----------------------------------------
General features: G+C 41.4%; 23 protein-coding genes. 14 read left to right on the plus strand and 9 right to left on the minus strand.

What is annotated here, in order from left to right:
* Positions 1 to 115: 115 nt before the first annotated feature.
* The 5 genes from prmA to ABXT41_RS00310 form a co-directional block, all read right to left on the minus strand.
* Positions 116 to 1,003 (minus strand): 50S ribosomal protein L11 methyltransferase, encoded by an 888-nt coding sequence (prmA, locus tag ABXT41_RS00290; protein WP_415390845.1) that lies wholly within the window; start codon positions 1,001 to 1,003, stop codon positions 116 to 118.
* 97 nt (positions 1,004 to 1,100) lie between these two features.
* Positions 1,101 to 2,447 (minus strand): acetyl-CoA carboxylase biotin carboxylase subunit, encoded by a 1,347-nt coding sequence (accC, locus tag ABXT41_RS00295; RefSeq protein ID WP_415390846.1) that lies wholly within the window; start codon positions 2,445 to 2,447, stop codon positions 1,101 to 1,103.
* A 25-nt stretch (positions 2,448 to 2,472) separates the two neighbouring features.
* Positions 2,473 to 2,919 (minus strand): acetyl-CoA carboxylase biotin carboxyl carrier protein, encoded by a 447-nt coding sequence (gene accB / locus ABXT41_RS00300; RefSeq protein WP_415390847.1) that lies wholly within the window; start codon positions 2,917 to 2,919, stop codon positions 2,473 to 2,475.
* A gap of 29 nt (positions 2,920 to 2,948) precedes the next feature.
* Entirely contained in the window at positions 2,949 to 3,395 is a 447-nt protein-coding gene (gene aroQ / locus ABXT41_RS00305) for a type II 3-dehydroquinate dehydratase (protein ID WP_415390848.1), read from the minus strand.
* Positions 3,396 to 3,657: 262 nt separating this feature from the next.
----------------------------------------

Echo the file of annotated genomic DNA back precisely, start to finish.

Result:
General features: G+C 41.4%; 23 protein-coding genes. 14 read left to right on the plus strand and 9 right to left on the minus strand.

What is annotated here, in order from left to right:
* Positions 1 to 115: 115 nt before the first annotated feature.
* The 5 genes from prmA to ABXT41_RS00310 form a co-directional block, all read right to left on the minus strand.
* Positions 116 to 1,003 (minus strand): 50S ribosomal protein L11 methyltransferase, encoded by an 888-nt coding sequence (prmA, locus tag ABXT41_RS00290; protein WP_415390845.1) that lies wholly within the window; start codon positions 1,001 to 1,003, stop codon positions 116 to 118.
* 97 nt (positions 1,004 to 1,100) lie between these two features.
* Positions 1,101 to 2,447 (minus strand): acetyl-CoA carboxylase biotin carboxylase subunit, encoded by a 1,347-nt coding sequence (accC, locus tag ABXT41_RS00295; RefSeq protein ID WP_415390846.1) that lies wholly within the window; start codon positions 2,445 to 2,447, stop codon positions 1,101 to 1,103.
* A 25-nt stretch (positions 2,448 to 2,472) separates the two neighbouring features.
* Positions 2,473 to 2,919 (minus strand): acetyl-CoA carboxylase biotin carboxyl carrier protein, encoded by a 447-nt coding sequence (gene accB / locus ABXT41_RS00300; RefSeq protein WP_415390847.1) that lies wholly within the window; start codon positions 2,917 to 2,919, stop codon positions 2,473 to 2,475.
* A gap of 29 nt (positions 2,920 to 2,948) precedes the next feature.
* Entirely contained in the window at positions 2,949 to 3,395 is a 447-nt protein-coding gene (gene aroQ / locus ABXT41_RS00305) for a type II 3-dehydroquinate dehydratase (protein ID WP_415390848.1), read from the minus strand.
* Positions 3,396 to 3,657: 262 nt separating this feature from the next.